“The largest mass shooting in the history of the United States – there are no words,” said Kimberly Malton, Executive Director of Charlotte Pride.
Sunday morning’s shooting at a gay nightclub in Florida left the LGBT community here in Charlotte speechless.
“A lot of our community is very unsafe and probably today makes them feel even more ostracized for who they are,” said Matt Hirschy, Director of Advancement for Equality North Carolina.
“I go on Saturdays and Sundays sometimes,” said Joshua Watkins, who grew up in charlotte but now lives in Orlando and frequents the Pulse nightclub where fifty victims were killed and just as many injured. “This was a Saturday I missed [and] it’s a lot to take in. It really is.”
He just happened to be back in Charlotte visiting during the shooting. He says many of his friends back in Orland have been texting him all day asking if he was alright.
“One of my closest friends that was a victim there, he had a gunshot wound that was very minor so he’s okay but unfortunately his partner had not made it out of the building and don’t know his where about as of yet.”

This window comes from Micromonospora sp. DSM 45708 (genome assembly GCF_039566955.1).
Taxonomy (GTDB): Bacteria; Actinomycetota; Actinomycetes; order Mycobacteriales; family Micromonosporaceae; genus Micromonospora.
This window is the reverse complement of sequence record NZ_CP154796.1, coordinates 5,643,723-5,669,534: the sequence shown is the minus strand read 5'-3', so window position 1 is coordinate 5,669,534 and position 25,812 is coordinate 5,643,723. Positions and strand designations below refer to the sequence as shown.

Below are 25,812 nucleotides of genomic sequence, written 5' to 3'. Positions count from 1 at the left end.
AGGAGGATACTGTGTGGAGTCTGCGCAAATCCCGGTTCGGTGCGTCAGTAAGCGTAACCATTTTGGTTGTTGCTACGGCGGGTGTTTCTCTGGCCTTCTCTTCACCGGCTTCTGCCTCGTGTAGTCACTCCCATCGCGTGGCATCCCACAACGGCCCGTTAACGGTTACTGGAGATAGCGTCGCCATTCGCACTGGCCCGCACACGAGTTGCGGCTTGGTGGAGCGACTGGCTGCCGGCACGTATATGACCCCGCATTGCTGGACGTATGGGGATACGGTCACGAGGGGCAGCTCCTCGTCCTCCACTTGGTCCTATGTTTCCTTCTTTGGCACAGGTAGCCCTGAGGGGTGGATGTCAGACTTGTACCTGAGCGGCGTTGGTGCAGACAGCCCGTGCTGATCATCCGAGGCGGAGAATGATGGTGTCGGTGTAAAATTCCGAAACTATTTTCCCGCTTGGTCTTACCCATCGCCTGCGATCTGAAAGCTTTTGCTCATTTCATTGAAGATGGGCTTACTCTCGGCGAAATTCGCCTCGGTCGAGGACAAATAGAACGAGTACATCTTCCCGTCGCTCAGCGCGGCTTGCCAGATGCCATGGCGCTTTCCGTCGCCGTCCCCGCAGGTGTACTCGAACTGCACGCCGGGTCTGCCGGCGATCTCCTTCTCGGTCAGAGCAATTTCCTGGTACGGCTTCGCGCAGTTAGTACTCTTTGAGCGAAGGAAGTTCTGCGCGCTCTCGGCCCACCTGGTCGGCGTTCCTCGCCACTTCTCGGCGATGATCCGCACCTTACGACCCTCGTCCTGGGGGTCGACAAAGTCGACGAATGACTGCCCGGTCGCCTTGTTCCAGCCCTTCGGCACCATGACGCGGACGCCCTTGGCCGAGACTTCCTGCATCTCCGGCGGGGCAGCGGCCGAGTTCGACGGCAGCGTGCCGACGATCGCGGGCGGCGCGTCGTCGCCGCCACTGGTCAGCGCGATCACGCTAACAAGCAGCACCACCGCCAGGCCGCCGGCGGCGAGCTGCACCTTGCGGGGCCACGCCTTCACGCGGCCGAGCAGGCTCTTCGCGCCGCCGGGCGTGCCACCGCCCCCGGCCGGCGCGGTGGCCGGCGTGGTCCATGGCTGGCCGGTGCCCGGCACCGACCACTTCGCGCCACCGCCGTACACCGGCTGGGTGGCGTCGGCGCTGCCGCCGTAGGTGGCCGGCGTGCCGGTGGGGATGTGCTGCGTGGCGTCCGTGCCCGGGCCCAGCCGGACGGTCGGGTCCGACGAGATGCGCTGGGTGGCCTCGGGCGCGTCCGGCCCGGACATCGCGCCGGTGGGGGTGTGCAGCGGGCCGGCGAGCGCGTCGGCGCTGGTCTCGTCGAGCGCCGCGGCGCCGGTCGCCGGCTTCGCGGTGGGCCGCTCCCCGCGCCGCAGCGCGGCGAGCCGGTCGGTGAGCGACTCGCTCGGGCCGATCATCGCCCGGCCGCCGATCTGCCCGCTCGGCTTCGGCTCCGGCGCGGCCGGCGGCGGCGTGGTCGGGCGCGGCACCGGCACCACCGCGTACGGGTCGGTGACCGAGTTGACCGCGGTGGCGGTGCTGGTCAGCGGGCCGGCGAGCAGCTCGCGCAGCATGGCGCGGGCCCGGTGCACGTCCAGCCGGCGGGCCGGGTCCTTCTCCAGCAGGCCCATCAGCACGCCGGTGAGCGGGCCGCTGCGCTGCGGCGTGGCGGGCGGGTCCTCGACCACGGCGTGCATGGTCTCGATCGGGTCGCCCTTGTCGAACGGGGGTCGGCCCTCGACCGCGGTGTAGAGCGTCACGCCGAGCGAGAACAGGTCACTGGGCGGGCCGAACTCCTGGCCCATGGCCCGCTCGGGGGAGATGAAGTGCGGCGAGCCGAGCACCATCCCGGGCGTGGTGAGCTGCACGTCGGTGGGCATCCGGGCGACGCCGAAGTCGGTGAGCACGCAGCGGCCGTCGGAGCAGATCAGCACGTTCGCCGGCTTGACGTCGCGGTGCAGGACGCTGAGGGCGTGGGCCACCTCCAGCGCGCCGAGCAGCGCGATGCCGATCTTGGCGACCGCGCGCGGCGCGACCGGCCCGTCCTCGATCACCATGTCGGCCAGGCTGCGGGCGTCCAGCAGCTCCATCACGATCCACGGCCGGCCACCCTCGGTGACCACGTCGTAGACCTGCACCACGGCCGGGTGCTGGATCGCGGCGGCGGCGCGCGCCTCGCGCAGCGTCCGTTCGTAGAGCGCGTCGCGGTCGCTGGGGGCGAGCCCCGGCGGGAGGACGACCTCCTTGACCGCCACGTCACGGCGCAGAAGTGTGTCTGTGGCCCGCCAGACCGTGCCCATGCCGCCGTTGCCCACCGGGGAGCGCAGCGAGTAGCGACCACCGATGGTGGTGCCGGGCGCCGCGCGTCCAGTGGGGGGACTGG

Watkins says he isn’t so sure he’s ready to go back.
“I’m a bit afraid of going back, just with memories and really afraid of going anywhere, especially in Orlando.”
As for those in charlotte’s gay and lesbian community, they say they’ll continue to be resilient.
“We’re going to continue to be out, be proud about who we are and who we love,” said Hirschy.
As the president said, we as Americans all have to be resilient and united in this time of unspeakable tragedy.
“It doesn’t matter what your sexual orientation, race, creed, nothing. I believe when it affects one American it affects us all,” said Watkins.
“We have to continue to love in the face of hate. We have to keep our heads held high and do the right thing,” said Malton.
Charlotte Latin Pride held a vigil Sunday showing their solidarity. Bar at 316, a gay establishment in Charlotte, will host a vigil Monday evening.